Men’s Issues Organizations

Masculinity / Men’s Studies has been a field of research for 30+ years in North America and has produced some really important and insightful work. There are people, like Terry Real, writing about and treating the problems men go through. And it’s safe to say that many men have problems; though sexism exists and has put down women for ages, that doesn’t mean men aren’t also suffering from it (eg. living in line with gender norms, having mental health issues, being sexually assaulted, poverty, painful divorce proceedings, struggling with parenthood, etc.). To quote bell hooks from The Will to Change: Men, Masculinity and Love:

Men in pain, in crisis, are calling out. If they were not calling out, we would not know that they were suffering. As we listen to their stories, we hear that they want to be well and that they do not know what to do.” (the Google Books preview has much of the book, I recommend it)

Like whiteness studies, masculinity studies doesn’t get a whole lot of publicity. But, with men and white people running much of the world, it could make sense to understand what has been going on with these groups.

This may sound reasonable so far. However, the way people have gotten organized around men’s issues is weird… but maybe understandable.

If you thought men would think that this sexism thing is bad and it effects us all (because we’re friends and family members of each other) and so we should do something that works for all of us, you’d be right. There are groups like the National Organization of Men Against Sexism (NOMAS). They  are doing work in the USA mostly focused on men but from the perspective that what non-males are going through is also really important to listen to and keep in mind. They’re also expressly anti-racist. They seem cool.

But if you thought that men would think sexism is bad and is a way for women to dominate men and men are the unfairly disadvantaged group and feminists are “the evil empire” and we need groups devoted entirely to men to the exclusion of even thinking of everyone else, you’d unfortunately also be right. A group taking this approach gathered last weekend in Detroit, MI, when A Voice for Men (AVFM) hosted their first International Conference on Men’s Issues.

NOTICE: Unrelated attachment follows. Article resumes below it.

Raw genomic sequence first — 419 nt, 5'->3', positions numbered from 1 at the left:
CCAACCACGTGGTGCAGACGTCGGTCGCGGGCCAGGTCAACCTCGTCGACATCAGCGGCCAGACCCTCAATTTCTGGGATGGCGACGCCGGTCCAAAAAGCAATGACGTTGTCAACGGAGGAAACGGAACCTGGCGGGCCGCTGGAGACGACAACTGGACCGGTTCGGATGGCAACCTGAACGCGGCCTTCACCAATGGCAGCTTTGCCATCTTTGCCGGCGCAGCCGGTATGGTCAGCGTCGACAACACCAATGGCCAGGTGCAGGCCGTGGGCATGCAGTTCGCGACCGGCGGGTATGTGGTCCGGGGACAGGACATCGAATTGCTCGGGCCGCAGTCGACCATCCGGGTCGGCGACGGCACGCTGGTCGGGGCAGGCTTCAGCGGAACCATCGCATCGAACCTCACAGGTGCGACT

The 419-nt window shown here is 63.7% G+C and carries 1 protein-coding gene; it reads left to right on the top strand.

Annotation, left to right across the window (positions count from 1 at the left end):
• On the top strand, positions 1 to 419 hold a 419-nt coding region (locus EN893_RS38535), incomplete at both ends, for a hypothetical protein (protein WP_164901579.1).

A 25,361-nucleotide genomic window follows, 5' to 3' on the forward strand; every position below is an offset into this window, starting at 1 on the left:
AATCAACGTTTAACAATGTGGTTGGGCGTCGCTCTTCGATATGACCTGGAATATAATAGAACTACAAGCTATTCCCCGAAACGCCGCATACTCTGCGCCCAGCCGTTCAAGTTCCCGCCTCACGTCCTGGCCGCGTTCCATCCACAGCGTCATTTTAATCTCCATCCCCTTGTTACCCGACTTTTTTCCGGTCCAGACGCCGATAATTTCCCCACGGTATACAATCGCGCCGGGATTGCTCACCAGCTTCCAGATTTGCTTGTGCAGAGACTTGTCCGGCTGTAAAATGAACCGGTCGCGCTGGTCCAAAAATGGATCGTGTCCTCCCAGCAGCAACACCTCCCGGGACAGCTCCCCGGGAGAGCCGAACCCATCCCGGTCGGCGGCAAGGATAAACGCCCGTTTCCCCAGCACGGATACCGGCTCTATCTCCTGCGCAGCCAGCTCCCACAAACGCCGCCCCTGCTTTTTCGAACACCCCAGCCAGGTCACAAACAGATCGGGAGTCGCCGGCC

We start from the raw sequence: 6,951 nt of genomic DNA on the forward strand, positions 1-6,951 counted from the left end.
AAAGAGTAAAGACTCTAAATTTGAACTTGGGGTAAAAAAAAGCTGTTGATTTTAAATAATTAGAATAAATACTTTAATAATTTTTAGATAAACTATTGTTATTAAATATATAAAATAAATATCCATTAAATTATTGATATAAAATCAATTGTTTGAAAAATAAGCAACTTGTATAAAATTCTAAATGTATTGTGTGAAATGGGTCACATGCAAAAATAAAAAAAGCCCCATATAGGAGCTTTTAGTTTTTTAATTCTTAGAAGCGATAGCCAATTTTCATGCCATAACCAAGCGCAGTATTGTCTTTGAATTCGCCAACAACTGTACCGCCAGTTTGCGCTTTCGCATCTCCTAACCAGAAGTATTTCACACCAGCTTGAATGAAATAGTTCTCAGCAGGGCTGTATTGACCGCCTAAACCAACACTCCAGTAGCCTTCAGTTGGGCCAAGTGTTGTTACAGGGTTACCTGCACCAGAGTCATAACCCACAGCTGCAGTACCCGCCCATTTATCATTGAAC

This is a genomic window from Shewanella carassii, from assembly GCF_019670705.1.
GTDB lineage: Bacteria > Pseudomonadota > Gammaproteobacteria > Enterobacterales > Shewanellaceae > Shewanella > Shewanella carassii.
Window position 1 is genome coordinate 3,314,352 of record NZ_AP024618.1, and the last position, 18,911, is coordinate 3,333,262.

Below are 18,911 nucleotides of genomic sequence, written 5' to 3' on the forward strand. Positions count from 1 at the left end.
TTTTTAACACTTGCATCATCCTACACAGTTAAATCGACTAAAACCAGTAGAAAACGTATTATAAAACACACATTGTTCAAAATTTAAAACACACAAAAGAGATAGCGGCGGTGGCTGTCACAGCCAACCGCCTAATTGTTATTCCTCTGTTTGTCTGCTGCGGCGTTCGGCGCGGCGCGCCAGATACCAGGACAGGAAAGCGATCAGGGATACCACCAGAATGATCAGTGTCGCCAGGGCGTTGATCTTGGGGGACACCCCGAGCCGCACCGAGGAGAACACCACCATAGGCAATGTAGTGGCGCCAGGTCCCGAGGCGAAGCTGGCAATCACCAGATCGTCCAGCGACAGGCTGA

The annotated links below are about that conference and more, and you can draw your own conclusions. My thought from reading about it is: there are a lot of men who want to do the right thing and some of them are. But for the men who get involved in feminist-hating organizations, it seems they haven’t had good conversations about feminism, haven’t had anyone guide them through feminism’s evolutions and back-and-forths, haven’t had someone able to relate to their suffering and help them see themselves as part of a larger struggle that other people are also having trouble with. What these organizations seem to become are insulated self-help groups that spiral down to common ground of hatred toward women/feminists and they never develop good connections to feminist discourse. That lack of connection is really troubling, and helps explain a bit of how they’ve gone so far off.



A reporter from Time attended the conference and had a tough time making it through with their sanity.

A local reporter attended and put together a list of some of the weird and nasty bits.

Extensive coverage of the content of the conference.

The leader of A Voice for Men (AVFM) sent a letter to one of the leaders of the National Organization of Men Against Sexism (NOMAS) saying NOMAS wasn’t doing enough for men. Someone from NOMAS wrote back a reasonable letter and the guy at AVFM gets really pissed off. It’s amusing. 

A Vice reporter goes to a men’s rights event at U of Toronto in 2013 hosted by the Canadian Association for Equality (CAFE).

The Canadian Association for Equality (CAFE) seems to be a mysterious organization that did funny-business to get charitable status. (NOW Toronto)

CAFE was excluded from the Toronto Pride Parade 2014 potentially for their close association with AVFM but it’s a weird situation all-around. (Toronto Star)


Afterthought: There’s something bigger here; men don’t know where to go. It’s hard to find help navigating through gender issues, to get into communities of feminist discourse. Okay, it’s not hard, it’s just not something we’re told how to do. I had a friend express his frustration that “feminists” (his label, not theirs) weren’t making their message palatable to men. Do peoples’ observations and frustrations need to be palatable to men for men to be expected to try to listen? No. Men should try to be good listeners. But this break in communication along the way consistently appears and men have trouble figuring out what’s going on and what to do. It’s a place for men in feminist circles and for men’s issues groups to play a role. Hopefully we’re getting better at it. But it’s hard to find male role models who do this stuff well in word and in life. I’ve certainly struggled to find role models in Canada / North America.